WASHINGTON (AP)--President Clinton asked Congress April 21 to provide $200 million in emergency funding for countries in southern Africa. Most of the funding would go to Mozambique, where flooding has left at least 700 dead and hundreds of thousands homeless.

Clinton's request includes $131 million for Mozambique to repair and reconstruct roads and rail lines and rehabilitate farm areas and health and education services. The request also would restore the Defense Department's authority to use $37.5 million in existing accounts to finance humanitarian relief operations.

"While Mozambique continues to make great efforts to sustain its fledging democracy and its program of market reforms, it is still one of the world's poorest countries," Clinton said in a statement.

It was not immediately clear how Clinton's request would be received in Congress.

Earlier in the month, Senate Majority Leader Trent Lott, R-MS, decided to indefinitely postpone votes scheduled by the Senate Appropriations Committee on an overall emergency spending package that includes money for combating drugs in Columbia and peacekeeping in Kosovo. Lott, whose office was closed for the Easter holiday recess, supports the spending but doesn't see a need to consider the legislation on an emergency basis as the House did.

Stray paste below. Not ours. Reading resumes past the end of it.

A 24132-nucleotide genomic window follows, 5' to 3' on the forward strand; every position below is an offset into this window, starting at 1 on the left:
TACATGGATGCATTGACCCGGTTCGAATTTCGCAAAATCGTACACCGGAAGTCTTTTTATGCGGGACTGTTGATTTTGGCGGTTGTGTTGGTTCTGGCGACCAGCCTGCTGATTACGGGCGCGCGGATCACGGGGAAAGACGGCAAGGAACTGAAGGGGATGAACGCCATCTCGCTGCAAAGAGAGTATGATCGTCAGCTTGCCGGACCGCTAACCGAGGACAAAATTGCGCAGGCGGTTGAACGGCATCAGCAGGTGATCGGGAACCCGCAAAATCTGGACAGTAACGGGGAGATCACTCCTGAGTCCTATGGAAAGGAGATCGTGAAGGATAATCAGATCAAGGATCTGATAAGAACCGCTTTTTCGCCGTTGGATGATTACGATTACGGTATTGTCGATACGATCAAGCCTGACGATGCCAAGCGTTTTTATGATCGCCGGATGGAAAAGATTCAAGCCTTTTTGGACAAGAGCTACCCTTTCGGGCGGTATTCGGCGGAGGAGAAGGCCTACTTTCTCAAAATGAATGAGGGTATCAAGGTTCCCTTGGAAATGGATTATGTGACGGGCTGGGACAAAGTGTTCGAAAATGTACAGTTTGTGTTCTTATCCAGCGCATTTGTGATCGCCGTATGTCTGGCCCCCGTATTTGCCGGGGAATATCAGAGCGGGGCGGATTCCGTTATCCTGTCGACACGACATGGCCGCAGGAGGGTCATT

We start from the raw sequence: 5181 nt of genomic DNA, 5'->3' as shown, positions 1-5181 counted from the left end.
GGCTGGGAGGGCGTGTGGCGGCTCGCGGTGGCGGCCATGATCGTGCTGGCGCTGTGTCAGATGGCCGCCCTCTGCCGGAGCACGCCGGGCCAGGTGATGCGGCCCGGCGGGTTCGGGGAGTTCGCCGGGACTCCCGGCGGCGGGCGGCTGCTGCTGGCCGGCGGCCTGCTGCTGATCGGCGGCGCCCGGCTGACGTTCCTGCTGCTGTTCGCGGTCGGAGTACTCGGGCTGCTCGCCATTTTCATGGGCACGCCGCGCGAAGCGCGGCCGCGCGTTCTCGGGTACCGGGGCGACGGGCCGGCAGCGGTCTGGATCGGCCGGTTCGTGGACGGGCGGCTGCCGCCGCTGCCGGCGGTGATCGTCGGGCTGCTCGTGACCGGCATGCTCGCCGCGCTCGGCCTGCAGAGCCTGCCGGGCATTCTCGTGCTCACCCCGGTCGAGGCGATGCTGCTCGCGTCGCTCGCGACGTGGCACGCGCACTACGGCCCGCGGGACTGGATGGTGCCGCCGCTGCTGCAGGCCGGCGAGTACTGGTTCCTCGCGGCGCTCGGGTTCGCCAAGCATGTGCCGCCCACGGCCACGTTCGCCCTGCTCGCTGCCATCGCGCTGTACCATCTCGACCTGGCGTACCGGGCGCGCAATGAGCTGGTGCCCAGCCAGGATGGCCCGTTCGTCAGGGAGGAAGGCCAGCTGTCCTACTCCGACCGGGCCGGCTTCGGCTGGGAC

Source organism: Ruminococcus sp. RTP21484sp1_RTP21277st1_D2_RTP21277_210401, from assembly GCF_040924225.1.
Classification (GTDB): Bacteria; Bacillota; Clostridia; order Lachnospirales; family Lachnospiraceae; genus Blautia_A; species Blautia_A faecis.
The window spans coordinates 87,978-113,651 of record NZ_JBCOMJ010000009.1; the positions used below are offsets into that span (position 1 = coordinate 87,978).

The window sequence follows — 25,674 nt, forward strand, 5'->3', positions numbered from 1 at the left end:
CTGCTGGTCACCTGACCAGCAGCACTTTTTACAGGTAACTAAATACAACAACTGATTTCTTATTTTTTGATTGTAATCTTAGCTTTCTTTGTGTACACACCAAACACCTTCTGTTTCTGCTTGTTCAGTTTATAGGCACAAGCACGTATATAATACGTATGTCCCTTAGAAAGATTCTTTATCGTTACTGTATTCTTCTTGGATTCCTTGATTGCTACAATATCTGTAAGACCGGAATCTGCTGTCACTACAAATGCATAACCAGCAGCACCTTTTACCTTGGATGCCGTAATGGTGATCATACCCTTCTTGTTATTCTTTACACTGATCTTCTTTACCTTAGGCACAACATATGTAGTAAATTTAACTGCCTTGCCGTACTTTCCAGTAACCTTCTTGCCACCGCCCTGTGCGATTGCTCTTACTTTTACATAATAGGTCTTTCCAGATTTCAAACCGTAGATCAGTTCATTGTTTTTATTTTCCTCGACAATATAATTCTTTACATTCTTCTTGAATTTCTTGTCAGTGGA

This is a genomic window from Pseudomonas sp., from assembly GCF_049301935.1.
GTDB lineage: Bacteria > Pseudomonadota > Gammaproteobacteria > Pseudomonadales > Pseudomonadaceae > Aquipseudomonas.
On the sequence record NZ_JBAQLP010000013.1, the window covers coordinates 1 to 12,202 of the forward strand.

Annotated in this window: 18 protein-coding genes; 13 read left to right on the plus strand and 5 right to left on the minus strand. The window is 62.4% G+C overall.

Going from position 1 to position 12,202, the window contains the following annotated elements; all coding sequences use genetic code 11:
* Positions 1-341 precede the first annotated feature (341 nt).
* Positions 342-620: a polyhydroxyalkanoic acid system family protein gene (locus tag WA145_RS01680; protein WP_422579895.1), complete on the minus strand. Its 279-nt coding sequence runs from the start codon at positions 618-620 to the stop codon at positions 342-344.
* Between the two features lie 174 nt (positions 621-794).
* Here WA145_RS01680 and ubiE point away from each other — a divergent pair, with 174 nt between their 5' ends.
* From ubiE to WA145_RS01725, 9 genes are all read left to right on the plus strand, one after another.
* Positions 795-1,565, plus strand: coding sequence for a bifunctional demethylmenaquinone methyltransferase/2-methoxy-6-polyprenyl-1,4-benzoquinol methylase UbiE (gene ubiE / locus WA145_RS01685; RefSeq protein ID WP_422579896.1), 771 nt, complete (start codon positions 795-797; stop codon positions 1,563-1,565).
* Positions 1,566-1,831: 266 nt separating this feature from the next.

Clinton's request also includes:

--$17 million for Madagascar to fix and improve road and rail lines and telecommunication systems, solve water quality problems and support economic recovery.

--$16 million for flood-control and disaster preparedness for the region and improve southern Africa's ability to respond to future disasters.

--$15 million for South Africa for schools, health centers and problems in rural areas.

--$10 million to fund water and sanitation projects, buy seeds and tools and make small repairs to infrastructure in Mozambique, Madagascar and Botswana.

--$4 million for Zimbabwe, Zambia and Botswana to repair houses and infrastructure, treat water and prepare for disasters.

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